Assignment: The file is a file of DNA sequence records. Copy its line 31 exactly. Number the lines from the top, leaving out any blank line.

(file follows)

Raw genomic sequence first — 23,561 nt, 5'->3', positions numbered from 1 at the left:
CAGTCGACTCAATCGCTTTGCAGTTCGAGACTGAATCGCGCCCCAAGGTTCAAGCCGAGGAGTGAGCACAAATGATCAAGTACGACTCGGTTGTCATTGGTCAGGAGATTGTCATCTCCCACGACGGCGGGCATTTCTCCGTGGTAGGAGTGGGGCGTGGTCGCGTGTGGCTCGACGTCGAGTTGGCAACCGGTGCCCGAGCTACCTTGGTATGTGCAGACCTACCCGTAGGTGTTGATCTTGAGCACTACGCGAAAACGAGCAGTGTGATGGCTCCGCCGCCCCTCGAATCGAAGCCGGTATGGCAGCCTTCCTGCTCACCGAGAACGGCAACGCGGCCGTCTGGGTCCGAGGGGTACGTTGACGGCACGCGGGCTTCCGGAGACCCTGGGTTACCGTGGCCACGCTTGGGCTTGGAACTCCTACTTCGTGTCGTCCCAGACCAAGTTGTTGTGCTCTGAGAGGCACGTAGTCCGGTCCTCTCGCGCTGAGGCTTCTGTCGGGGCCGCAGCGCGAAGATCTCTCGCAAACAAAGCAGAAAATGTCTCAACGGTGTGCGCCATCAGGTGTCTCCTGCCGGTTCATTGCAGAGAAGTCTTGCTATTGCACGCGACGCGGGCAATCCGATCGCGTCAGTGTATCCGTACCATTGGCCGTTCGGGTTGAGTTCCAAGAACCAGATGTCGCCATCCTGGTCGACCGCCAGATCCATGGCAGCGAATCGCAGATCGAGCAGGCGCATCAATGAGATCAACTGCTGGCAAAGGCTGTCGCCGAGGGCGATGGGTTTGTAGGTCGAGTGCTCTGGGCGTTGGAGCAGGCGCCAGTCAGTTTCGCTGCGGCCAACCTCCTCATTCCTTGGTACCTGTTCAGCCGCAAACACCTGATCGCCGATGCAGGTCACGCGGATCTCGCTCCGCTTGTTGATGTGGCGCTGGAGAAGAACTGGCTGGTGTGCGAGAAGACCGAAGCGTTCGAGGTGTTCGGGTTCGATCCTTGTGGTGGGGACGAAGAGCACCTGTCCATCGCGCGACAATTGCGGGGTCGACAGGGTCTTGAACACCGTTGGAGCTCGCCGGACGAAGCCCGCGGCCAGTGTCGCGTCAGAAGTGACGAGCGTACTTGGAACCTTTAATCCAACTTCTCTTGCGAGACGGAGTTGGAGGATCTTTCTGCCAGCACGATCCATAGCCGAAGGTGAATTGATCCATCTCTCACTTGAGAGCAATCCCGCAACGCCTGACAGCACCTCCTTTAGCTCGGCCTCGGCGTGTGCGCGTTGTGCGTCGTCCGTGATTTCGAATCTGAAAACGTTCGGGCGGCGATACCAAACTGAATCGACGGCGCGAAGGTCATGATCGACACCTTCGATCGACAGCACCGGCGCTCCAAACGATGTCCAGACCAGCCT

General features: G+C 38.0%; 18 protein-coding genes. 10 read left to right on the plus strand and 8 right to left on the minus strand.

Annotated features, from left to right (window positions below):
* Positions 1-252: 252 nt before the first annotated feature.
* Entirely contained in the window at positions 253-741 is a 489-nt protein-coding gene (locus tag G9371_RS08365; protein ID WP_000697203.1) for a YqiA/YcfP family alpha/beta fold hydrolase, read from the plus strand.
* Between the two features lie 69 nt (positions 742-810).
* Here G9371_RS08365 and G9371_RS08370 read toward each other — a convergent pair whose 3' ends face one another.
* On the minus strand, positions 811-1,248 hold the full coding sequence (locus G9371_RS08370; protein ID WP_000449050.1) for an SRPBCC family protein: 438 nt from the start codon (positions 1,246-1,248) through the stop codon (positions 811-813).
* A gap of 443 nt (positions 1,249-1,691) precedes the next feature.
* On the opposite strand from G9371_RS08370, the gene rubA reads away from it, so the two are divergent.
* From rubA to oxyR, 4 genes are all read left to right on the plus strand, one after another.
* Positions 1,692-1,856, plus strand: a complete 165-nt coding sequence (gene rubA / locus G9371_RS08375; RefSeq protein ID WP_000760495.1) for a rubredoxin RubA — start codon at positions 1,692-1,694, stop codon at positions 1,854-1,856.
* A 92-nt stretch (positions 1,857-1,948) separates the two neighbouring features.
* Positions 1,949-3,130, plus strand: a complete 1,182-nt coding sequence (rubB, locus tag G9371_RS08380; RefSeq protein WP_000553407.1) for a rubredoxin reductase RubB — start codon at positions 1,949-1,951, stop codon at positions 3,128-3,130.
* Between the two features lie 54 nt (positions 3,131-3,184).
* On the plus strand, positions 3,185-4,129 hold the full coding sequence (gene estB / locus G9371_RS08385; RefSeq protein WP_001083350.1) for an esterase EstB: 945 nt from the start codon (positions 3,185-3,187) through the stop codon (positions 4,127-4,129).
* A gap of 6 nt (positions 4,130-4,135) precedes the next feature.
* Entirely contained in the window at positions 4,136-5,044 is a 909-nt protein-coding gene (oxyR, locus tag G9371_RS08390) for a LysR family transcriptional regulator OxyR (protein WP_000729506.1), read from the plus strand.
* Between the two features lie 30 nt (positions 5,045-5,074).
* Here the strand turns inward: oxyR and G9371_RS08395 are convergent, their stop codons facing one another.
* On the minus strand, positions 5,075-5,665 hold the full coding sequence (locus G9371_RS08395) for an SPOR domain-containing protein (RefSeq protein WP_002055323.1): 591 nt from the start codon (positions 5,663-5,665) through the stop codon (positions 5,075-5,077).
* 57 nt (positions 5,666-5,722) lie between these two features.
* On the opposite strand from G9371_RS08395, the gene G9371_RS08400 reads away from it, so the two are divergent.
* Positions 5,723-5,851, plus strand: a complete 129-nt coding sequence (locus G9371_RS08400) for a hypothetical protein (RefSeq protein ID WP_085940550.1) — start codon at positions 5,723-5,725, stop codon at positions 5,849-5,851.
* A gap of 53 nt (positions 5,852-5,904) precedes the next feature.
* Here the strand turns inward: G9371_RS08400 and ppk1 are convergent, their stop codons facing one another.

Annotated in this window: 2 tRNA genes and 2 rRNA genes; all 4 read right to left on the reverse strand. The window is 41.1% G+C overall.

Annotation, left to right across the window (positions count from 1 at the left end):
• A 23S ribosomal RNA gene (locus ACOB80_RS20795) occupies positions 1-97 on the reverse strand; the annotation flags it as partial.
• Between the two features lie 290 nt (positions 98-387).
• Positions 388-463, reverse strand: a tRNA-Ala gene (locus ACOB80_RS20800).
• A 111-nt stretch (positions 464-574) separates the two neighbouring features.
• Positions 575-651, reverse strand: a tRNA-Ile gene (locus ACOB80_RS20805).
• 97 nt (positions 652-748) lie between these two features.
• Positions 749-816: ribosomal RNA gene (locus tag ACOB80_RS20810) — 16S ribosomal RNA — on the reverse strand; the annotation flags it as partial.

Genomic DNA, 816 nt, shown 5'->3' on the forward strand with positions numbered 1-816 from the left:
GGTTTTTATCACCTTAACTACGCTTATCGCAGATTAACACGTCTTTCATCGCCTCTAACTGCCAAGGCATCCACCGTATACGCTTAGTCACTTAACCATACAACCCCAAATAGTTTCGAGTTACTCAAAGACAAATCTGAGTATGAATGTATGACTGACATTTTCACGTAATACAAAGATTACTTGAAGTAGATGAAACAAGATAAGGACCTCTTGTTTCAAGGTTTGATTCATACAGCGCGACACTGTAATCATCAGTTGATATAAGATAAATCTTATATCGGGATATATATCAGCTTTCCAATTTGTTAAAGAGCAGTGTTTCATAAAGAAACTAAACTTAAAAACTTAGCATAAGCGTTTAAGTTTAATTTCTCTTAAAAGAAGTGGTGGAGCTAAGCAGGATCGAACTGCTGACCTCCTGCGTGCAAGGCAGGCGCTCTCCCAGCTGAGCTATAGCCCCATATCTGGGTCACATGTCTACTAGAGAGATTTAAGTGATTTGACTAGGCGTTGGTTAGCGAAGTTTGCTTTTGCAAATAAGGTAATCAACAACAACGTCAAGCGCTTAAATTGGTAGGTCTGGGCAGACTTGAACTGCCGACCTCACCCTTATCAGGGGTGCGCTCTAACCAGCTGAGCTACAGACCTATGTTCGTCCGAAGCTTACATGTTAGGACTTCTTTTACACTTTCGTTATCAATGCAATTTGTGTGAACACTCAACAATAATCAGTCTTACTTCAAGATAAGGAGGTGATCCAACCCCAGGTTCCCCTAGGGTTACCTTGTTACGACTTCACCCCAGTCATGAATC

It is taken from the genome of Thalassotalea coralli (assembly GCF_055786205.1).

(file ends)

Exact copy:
• Between the two features lie 290 nt (positions 98-387).